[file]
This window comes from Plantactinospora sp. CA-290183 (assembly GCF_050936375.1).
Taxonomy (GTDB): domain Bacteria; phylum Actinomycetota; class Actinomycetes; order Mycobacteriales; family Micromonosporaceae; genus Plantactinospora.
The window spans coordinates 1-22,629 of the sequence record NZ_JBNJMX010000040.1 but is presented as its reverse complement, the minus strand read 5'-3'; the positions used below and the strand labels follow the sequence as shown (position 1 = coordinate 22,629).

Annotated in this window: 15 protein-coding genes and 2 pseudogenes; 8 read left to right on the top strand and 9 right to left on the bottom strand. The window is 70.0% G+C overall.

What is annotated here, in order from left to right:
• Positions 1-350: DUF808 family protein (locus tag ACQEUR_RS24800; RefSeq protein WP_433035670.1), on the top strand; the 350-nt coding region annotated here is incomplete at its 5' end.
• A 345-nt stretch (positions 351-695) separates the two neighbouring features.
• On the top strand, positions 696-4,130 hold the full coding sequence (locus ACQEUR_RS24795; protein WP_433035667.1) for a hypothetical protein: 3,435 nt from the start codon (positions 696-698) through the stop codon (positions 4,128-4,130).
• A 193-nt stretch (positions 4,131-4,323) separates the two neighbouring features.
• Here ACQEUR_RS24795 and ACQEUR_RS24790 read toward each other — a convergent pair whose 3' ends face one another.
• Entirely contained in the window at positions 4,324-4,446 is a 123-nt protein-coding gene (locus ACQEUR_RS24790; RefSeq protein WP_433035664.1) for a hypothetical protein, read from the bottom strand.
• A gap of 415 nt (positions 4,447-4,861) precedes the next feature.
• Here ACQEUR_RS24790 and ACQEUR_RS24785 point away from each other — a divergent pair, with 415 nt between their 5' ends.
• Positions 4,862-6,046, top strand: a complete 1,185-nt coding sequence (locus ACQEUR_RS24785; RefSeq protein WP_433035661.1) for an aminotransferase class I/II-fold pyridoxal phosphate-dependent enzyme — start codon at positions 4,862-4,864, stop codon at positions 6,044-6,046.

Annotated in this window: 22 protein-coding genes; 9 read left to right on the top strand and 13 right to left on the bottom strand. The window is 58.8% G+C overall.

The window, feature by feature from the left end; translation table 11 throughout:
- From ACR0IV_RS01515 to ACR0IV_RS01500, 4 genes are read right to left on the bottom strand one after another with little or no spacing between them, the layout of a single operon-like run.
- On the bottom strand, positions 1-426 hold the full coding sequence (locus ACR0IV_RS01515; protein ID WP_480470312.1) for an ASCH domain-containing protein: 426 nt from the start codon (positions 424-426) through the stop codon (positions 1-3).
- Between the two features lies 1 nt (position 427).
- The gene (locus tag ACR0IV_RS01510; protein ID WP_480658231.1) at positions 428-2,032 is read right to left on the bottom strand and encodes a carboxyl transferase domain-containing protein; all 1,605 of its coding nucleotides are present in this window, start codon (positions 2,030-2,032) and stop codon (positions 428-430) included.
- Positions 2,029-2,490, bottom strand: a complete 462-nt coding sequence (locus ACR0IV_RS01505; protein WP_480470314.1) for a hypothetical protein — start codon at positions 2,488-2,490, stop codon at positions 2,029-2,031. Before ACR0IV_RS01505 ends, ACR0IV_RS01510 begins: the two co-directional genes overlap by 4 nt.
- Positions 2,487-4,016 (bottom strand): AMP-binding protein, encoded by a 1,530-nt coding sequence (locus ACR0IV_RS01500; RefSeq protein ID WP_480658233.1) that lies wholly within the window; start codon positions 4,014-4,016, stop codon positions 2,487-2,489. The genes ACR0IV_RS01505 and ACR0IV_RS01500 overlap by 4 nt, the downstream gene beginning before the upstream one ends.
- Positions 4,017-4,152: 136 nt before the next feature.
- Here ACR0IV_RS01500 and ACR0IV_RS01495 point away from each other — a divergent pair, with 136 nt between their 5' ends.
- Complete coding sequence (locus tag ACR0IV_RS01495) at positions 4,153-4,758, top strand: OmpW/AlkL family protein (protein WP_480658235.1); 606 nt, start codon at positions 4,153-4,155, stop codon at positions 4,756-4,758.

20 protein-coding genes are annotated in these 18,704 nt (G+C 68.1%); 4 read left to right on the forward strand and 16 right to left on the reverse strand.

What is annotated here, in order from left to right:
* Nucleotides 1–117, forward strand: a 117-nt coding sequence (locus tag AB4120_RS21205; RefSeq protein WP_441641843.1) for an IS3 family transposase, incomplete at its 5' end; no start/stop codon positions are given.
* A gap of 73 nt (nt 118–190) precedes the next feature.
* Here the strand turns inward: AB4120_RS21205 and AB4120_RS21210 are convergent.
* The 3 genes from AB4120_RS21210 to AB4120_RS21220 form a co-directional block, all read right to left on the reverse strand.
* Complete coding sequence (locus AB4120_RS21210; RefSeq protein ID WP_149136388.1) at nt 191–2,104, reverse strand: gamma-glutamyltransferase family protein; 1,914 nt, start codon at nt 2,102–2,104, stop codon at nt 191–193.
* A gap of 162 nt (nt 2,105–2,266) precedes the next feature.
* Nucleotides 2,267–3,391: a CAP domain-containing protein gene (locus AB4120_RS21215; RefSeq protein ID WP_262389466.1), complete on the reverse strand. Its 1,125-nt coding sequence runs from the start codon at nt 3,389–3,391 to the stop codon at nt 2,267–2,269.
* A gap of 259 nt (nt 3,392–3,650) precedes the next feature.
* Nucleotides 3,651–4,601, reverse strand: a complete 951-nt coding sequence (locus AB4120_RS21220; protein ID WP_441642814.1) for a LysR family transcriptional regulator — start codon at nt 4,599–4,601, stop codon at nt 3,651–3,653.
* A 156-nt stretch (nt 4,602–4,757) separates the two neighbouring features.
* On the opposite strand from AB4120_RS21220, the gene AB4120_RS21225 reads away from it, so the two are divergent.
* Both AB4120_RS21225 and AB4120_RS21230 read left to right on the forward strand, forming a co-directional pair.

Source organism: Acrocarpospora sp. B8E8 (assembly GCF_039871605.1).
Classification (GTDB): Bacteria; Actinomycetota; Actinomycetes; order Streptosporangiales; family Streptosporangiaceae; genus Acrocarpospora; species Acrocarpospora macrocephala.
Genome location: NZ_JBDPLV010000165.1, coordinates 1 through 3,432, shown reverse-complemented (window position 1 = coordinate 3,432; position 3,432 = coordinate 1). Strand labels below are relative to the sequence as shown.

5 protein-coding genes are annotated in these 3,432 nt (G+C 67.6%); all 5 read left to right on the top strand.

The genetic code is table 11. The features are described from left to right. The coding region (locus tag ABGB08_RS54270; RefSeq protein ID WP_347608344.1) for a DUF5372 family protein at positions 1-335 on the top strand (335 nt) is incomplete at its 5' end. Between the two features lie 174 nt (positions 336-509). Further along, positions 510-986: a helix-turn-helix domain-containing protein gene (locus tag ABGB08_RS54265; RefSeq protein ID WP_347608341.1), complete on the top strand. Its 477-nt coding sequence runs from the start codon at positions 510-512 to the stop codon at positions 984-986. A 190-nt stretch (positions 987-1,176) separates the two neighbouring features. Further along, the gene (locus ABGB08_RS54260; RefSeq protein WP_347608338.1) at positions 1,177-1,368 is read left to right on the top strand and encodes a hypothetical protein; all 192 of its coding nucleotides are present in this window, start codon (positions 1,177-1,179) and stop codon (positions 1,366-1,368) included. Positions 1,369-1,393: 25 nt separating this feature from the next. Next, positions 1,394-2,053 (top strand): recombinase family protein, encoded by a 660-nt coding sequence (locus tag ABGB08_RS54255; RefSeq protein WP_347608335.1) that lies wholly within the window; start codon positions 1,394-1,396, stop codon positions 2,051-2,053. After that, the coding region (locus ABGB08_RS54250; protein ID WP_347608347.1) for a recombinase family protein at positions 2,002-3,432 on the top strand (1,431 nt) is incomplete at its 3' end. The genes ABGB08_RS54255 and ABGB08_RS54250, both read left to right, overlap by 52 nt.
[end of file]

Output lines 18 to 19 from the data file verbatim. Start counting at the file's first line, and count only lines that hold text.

- On the bottom strand, positions 1-426 hold the full coding sequence (locus ACR0IV_RS01515; protein ID WP_480470312.1) for an ASCH domain-containing protein: 426 nt from the start codon (positions 424-426) through the stop codon (positions 1-3).
- Between the two features lies 1 nt (position 427).